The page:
Thursday, January 10, 2008

Arizona's Education Hypocrisy Continues

Tucson, Arizona. The Star has a piece today noting the state's abysmal funding of education for its population. Arizona ranks LAST in the entire country regarding the education of its population. I have personal experience being derailed time after time in my efforts to provide real training that makes a real difference to working Arizonans.

Maybe this is by design. Perhaps the business leaders, elected officials, and the terrible TREO deliberately suppress training of the workforce, seeking to keep the populace as ignorant and low wage earning as possible. They talk high wage skills but thwart any efforts to provide them. Perhaps the powers that be want an ignorant workforce submissive to call center wages. Southern Arizona does not want an expensive, educated workforce. By design, educated workers leave. The model works. So long as you are a resort needing sheet changers, a call center needing cheap callers, a retail store needing cheap sales clerks, Tucson is perfect.

If you want a real job, start your own business to exploit the cheap local labor pool or move.


Anonymous the doctor said...

Unfortunately, you are probably right. It is amazing the U of A is as good of a school as it is, given our legislature.

You wrote how the market doesn't work for education. Arizona has the distinction of leading the pack on the course towards ignorance.

1/10/2008 9:20 AM  
Blogger Liza said...

You have indicated previously that the local press is not interested in covering anything about TREO.

Well, have you given any thought to going beyond the local press? Are there any publications in the economic development or workforce development worlds that might be interested in what you have to say?

You've already written quite a bit on this and you are a good writer. You are getting a PhD and you have credentials.

Have you thought of a broader approach as to how you might present this to a national audience? Perhaps success (Austin) versus dismal failure (Tucson) with a couple of average performers thrown in for comparison.

Maybe someday....

1/10/2008 9:54 AM  
Blogger Liza said...

Make that "anything negative about TREO."

I should preview.

1/10/2008 9:56 AM  
Blogger x4mr said...


You correctly anticipate future events. First is the Phd while continuing to blog.

The dissertation is not a "run of the mill" dissertation.

It is VERY ambitious and involves the unprecedented regarding a huge topic: Higher Education Finance.

My goal is to take the conversation global. We'll see how I do.

The local press is owned by people who support TREO. The most negative articles (and they will stay mostly benign) will be in the Citizen, which occasionally lets Teya Vitu write a piece noting that nothing is getting done.

The Star will run neutral or positive, and Inside Tucson Business will tout TREO as terrific no matter what.

They will continue to take credit for what is happening anyway by virtue of people moving to Arizona. Wages will remain well below average in Southern Arizona.

Those who actually raise wages in this town are handed their hats and shown the door.

1/10/2008 11:12 AM  
Blogger thinkright said...

Most education financing throughout the US comes from property taxes. In AZ, only about 1/3 of the property is not owned by the gov't (or is reservation land).
That is one issue. But AZ also has an incredible amount of school districts that could be consolidated to save money...or spend that money better. Instead of on administration, could be spent on funding childrens' learning. One of my pet peavs is that Teachers Unions seem to be more concerned with their welfare, rather than the business of educating the kids.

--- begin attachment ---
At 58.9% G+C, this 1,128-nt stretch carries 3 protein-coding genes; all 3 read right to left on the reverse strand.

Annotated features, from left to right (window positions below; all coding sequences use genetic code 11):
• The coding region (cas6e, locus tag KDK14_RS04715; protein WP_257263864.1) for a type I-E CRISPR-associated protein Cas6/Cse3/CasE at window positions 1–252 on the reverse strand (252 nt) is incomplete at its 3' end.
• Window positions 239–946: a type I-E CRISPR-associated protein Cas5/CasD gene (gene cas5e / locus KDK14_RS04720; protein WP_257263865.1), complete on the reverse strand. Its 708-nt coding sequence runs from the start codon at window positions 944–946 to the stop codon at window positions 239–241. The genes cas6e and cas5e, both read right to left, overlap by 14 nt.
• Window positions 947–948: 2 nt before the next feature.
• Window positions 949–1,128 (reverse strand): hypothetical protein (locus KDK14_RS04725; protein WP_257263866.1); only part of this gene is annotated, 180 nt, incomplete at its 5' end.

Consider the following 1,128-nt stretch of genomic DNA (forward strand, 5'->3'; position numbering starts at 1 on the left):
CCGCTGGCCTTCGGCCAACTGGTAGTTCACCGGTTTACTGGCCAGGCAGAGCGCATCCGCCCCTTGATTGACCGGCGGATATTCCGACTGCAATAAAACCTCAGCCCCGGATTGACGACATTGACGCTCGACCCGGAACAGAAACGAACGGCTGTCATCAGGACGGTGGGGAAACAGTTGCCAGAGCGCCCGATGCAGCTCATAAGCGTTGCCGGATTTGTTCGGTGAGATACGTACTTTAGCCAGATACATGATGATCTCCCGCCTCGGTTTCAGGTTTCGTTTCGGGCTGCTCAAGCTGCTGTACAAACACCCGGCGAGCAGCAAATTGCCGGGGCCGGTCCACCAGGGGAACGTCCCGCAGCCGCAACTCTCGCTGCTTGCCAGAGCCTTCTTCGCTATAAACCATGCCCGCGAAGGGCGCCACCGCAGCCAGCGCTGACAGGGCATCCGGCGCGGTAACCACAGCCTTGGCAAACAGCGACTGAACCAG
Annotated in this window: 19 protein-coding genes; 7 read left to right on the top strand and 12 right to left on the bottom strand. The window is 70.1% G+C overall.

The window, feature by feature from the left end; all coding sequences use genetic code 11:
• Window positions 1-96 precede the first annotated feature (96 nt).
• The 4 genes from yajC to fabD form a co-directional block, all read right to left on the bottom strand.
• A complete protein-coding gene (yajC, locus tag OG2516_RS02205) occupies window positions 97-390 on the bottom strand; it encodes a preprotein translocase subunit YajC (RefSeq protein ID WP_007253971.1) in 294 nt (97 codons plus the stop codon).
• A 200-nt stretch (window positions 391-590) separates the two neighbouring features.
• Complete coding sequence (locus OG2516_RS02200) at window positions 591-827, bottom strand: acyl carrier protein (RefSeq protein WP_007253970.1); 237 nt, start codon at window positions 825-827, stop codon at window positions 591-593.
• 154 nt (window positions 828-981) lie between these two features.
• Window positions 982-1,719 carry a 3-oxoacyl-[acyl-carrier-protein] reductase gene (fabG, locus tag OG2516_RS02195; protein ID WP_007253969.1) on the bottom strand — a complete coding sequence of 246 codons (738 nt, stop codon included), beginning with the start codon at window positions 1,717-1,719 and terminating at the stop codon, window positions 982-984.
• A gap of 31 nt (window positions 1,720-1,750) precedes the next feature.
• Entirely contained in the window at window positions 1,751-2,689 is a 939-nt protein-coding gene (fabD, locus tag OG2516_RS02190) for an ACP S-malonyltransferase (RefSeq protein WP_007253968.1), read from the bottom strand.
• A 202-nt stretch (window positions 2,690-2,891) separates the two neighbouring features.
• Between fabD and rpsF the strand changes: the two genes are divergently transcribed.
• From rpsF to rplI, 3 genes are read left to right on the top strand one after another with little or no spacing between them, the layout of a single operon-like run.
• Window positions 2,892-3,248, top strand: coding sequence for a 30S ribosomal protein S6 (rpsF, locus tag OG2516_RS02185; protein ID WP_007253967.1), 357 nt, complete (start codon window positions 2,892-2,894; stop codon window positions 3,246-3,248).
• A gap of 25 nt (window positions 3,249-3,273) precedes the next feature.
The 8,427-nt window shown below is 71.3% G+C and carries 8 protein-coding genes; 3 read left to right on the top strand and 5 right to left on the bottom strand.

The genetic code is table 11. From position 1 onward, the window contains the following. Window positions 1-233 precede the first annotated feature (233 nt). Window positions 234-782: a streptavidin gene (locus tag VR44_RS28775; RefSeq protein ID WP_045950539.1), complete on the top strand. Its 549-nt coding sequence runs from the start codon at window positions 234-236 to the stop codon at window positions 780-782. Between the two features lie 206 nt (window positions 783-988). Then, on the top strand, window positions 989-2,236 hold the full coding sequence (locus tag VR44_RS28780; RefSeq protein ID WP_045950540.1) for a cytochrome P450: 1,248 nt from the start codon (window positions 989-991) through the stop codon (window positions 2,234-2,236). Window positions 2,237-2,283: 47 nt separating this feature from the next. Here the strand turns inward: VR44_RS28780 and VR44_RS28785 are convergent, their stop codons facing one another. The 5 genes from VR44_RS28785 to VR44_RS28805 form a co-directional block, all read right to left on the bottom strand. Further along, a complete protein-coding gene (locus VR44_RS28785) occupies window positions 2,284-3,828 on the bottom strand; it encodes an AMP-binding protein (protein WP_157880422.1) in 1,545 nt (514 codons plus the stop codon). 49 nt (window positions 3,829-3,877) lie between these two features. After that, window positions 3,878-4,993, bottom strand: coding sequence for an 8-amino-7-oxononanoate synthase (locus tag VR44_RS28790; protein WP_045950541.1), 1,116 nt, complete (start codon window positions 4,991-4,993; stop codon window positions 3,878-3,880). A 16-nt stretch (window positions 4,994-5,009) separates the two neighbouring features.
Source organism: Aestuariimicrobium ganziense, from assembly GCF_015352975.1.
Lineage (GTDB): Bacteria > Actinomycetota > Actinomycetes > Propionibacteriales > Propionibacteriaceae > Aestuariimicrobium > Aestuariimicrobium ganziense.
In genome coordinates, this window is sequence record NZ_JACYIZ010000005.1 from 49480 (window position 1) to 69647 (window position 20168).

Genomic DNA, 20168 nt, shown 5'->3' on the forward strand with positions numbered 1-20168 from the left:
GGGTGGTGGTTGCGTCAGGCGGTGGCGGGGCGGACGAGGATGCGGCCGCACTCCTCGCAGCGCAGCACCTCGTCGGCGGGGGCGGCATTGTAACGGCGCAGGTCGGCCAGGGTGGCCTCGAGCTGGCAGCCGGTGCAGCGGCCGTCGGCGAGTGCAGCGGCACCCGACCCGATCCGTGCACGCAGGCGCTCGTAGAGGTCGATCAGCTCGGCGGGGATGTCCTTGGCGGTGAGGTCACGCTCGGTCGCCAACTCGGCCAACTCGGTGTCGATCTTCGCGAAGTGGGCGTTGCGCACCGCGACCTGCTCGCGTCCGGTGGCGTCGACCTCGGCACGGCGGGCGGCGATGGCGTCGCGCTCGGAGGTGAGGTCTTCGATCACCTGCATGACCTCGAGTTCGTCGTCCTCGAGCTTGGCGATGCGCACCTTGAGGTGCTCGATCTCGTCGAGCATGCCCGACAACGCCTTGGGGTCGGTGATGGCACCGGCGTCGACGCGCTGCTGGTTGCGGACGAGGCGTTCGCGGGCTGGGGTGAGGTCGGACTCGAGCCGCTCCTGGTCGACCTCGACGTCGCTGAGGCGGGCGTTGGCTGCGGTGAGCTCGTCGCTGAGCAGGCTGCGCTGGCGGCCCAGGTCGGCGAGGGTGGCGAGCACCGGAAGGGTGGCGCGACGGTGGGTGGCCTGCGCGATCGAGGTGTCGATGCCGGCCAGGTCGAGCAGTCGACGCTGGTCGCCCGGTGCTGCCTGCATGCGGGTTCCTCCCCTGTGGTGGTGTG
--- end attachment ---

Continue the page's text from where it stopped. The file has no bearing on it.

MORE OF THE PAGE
Business wants better educated employees. It helps them be better businesses.

1/10/2008 4:49 PM  
Blogger x4mr said...


One has to disaggregate education to really address it. K-12 and higher education are completely different and funded in completely different ways. While extremely important, I leave K-12 to others.

Higher education public institutions receive state appropriations. In the 50's to compete with Russia the US began massification of higher education with the GI bill. Sputnik and the HED Act of 1965 accelerated this, and tuition was kept very low.

Education was seen as promoting the quality of life and society, a public good.

Reagan changed that, shifting more to the view that higher education served the student, not society (the reality of course if both), so the student should pay. Tuition has skyrocketed ever since and there is nothing, NOTHING, on the horizon to stop it.

The rest of my career is about this very subject.

It's extremely complex, which is one reason I like it. If I have my way, my work will make a difference, only this time for the entire country if not the world.

1/10/2008 5:32 PM  
Blogger Dustin said...

what ever it is you are going to do, I hope it works out. Could it be that tuition is going up as a matter of supply and demand? or does it just seem like it's going up because wages have stagnated?

1/11/2008 7:40 AM  
Anonymous Mariana said...

"While extremely important, I leave K-12 to others"
I understand your interest in higher education and, given your passion and expertise, I even belive you can turn things around . But...if HS graduates go to college to be taught what other countries teach in high school...I don't know another way to put it: your wonderful ideas and great efforts will go down the toillet.

1/11/2008 8:53 AM  
Blogger x4mr said...

As I said, K-12 is critical, but Higher Ed takes all I have. Others will have to address K-12.

Ehrenberg's "Rising Tuition" is the best book I've read on the subject, which is very complex. Normal economic theory only applies in some areas, not others. For example, the consumer (student) is part of the product (the student body).

1/11/2008 12:10 PM  

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